Behind Enemy Lines: Chargers vs. Patriots I

WR Wes Welker (Winslow Townson/AP)

Our Scout.com experts, Jon Scott of PatriotsInsider.com and Michael Lombardo of SDBoltReport.com, analyze Sunday's playoff game between the Patriots and Chargers at Gillette Stadium. Let's start this series with six questions from Michael to Jon.

Michael Lombardo: Tom Brady completed a ridiculous 93 percent of his passes in the Divisional Round. Is there any way to disrupt his rhythm? Would the Chargers be better off disguising their defenses and dropping players into coverage and bringing heat with an all-out pass rush?

Jon Scott: The Patriots know how to take on an all-out blitz. That's not to say those types of pressure strategies won't work, but Tom Brady is statistically the best quarterback in the NFL against the blitz.

Teams have realized this and have changed their approach. The Giants overpowered the ends. The Eagles brought pressure inside, mixing and matching. The Ravens did a little of both. San Diego has the talent to put pressure on Brady, but they better play a deep zone in case they don't get to him, because Brady will find the open man. The thing that kills the blitz is a blown assignment when a man runs deep like Donte' Stallworth did against the Jaguars last week.

ML: The Patriots seem to have rediscovered their running game as of late. Do you expect them to continue to feed Laurence Maroney against a Chargers defense built to stop the run? Or will the Pats attack predominantly through the air like the Colts did last week?

JS: The Jaguars biggest strength on defense was their interior rush. The Patriots used their running game to attack the edges of Jacksonville's defense, running right at, through and/or between the pressure of the ends and the pressure from the defensive tackles. Once New England got Jacksonville to respect the run, the Patriots started using the short passing game to open things up. The Jaguars played very deep to stop the big play, so the running game had a greater level of success.

Against San Diego, I'd expect the same thing. When I went back over the tape of the playoff game between these two last year, the Patriots used pressure to go right at Shawne Merriman and Shaun Phillips to drive them back using a bigger guard or tackle to open the hole. More than once, the overaggressive Chargers defense was either out of position or out of control when the block arrived. On more than one occasion, Merriman was pulling himself up off the ground after being a complete non-factor in the play.

The Patriots' greatest strength is their passing game, but if they have to, they'll use the ground game to wear down the Chargers defense. It worked well against the Jaguars, and has an equally decent chance to work against San Diego, unless the Chargers adjust faster than Jacksonville -- a realistic assumption.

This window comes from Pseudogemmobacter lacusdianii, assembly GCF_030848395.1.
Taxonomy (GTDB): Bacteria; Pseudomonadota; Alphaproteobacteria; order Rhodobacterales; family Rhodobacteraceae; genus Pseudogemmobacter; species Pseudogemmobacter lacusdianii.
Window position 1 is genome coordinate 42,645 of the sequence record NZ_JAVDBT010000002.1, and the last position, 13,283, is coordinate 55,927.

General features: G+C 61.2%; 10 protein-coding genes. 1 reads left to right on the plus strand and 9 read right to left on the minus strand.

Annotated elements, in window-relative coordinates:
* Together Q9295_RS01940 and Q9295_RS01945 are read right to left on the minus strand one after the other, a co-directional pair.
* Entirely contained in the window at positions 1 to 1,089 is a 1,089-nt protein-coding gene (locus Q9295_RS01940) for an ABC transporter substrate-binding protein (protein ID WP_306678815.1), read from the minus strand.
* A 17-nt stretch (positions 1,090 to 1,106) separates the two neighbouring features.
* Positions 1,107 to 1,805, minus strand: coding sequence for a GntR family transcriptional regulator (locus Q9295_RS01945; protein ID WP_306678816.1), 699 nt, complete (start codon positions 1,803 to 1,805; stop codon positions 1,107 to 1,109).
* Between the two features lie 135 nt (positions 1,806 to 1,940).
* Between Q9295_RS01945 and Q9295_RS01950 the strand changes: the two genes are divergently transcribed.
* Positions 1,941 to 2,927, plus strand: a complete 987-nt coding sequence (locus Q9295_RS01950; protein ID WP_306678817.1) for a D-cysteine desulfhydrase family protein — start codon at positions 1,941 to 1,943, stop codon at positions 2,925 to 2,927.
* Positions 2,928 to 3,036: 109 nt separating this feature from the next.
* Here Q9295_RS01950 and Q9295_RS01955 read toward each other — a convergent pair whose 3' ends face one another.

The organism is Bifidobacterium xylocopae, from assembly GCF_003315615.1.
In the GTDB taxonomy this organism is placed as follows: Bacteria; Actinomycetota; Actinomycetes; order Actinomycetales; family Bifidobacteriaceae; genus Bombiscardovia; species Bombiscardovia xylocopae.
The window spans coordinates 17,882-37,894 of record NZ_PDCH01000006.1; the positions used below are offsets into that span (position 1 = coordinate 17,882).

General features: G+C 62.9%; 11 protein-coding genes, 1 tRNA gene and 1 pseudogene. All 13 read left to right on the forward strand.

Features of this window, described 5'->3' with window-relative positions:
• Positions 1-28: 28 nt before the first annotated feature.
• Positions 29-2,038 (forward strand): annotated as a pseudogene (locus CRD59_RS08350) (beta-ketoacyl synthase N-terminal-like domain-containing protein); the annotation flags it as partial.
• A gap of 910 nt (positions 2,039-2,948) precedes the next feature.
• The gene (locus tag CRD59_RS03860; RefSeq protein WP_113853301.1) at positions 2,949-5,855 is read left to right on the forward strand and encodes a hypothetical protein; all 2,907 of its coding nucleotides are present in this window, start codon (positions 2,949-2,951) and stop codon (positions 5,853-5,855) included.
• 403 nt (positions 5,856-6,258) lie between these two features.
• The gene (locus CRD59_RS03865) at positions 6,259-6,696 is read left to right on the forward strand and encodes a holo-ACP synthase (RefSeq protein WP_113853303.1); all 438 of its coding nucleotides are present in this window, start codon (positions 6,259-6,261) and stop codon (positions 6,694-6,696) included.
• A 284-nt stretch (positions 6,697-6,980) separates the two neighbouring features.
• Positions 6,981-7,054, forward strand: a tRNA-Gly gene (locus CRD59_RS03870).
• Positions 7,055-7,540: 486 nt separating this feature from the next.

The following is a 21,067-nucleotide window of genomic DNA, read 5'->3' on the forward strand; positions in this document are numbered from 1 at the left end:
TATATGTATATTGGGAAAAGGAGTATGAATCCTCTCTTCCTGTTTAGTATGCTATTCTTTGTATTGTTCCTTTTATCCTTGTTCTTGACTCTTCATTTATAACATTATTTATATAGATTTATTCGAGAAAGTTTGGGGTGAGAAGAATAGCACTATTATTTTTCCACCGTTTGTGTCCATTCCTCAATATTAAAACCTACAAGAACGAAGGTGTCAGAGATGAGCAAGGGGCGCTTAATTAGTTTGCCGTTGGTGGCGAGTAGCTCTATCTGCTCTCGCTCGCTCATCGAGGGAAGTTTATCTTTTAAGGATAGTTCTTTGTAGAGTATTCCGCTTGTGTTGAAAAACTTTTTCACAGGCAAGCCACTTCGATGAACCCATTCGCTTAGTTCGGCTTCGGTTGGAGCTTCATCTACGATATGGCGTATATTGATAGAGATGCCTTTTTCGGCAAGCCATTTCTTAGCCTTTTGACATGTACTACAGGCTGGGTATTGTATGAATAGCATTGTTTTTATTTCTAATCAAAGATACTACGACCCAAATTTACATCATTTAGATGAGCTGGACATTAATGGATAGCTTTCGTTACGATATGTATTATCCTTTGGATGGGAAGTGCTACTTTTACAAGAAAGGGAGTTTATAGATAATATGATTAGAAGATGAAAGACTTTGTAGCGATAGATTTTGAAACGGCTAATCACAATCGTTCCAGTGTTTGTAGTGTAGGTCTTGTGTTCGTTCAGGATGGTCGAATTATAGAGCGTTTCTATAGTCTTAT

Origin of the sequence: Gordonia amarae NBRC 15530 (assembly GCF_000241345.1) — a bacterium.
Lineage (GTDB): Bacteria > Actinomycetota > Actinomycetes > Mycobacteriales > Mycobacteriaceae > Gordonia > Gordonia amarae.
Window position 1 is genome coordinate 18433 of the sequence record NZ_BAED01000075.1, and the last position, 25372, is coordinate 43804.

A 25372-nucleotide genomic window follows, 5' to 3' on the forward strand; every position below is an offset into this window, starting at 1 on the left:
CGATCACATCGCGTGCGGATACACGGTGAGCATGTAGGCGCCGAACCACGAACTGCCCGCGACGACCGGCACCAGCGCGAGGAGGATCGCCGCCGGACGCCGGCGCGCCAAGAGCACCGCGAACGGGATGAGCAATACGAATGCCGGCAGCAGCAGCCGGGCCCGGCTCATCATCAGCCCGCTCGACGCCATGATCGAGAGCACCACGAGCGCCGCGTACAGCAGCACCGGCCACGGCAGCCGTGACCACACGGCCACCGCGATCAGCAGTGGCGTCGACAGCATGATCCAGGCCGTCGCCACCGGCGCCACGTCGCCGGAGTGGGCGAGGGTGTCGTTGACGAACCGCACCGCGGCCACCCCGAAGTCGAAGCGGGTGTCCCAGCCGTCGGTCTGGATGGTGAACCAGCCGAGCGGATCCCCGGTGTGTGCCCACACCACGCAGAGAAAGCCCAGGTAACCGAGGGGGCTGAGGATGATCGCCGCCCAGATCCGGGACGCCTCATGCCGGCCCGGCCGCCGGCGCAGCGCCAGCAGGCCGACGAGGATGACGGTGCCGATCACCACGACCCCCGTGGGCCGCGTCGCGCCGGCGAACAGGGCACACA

WR Randy Moss
Tom Strattman/AP

ML: Randy Moss is coming off a quiet, one-catch performance in his first playoff game with the Patriots. To get him going again, the Patriots will have to throw at the red hot Antonio Cromartie. Will the Patriots pick on the NFLs top playmaking cornerback? Or will they focus on getting to ball to Wes Welker and Donte Stallworth?

JS: No cornerback can stop Randy Moss one-on-one, and I'm not saying that to be cocky. I've seen Randy toy with defenders, setting them up time and again with his signature bait-and-leap approach. I expect the Chargers have seen enough film to know that, if they don't put a safety over the top of Moss' side of the field, the Patriots will try to get Randy the ball.

When the Chargers do play a safety deep, the Patriots will try to pick up the short or middle passes. If San Diego doesn't put a second safety deep, you'll see Stallworth, Jabar Gaffney or even Chad Jackson run go-routes hoping to hit the long pass.

Don't forget, Ben Watson used to be the Patriots biggest weapon in the deep middle. If he doesn't have to block, that could also be a factor.

ML: In the Week 2 meeting, the Patriots loaded up to stop the run and dared Philip Rivers to beat them. However, Rivers is coming off back-to-back stellar performances. Will Bill Belichick change his philosophy in the rematch?

JS: I doubt it. If the Patriots don't stop the run, it could be a very long and very disappointing day in New England. Everyone knows how dangerous the Chargers running game can be when it's on track. The Patriots have been susceptible against the run all season, but big leads have masked that weakness.

I think the Patriots hope the Chargers turn to Rivers to try to win the game, because they feel it's a better matchup.

ML: How will the Patriots handle preparing for so many core players that are listed as questionable for the game? Will they spend much time studying Billy Volek, Michael Turner and Brandon Manumaleuna? If so, could that be an advantage for the Chargers if all their starters play?

JS: New England prepares for the starters but watches plenty of film on the backups. Fortunately, the Patriots have seen a lot of Michael Turner.

Volek is the wild-card. In my opinion, he could have the biggest impact on the game if he plays. I think he's a better decision maker than Rivers at times. The receivers are the receivers, so the Patriots will play their schemes to try to take away the open play. If they have to adjust during the game, they will -- it's one of the things that make them so successful.

ML: How will New England handle kicking to Darren Sproles? Will they give him the Devin Hester treatment or give him opportunities for some returns?

JS: Depending on the weather, there may be a bit more strategy involved in the special teams game. The Patriots faced a number of very good kickoff returners this season, and they kicked the ball to them, but hung it up in the air a bit to give the coverage unit more time to get to the ball. That may be the case again this week.

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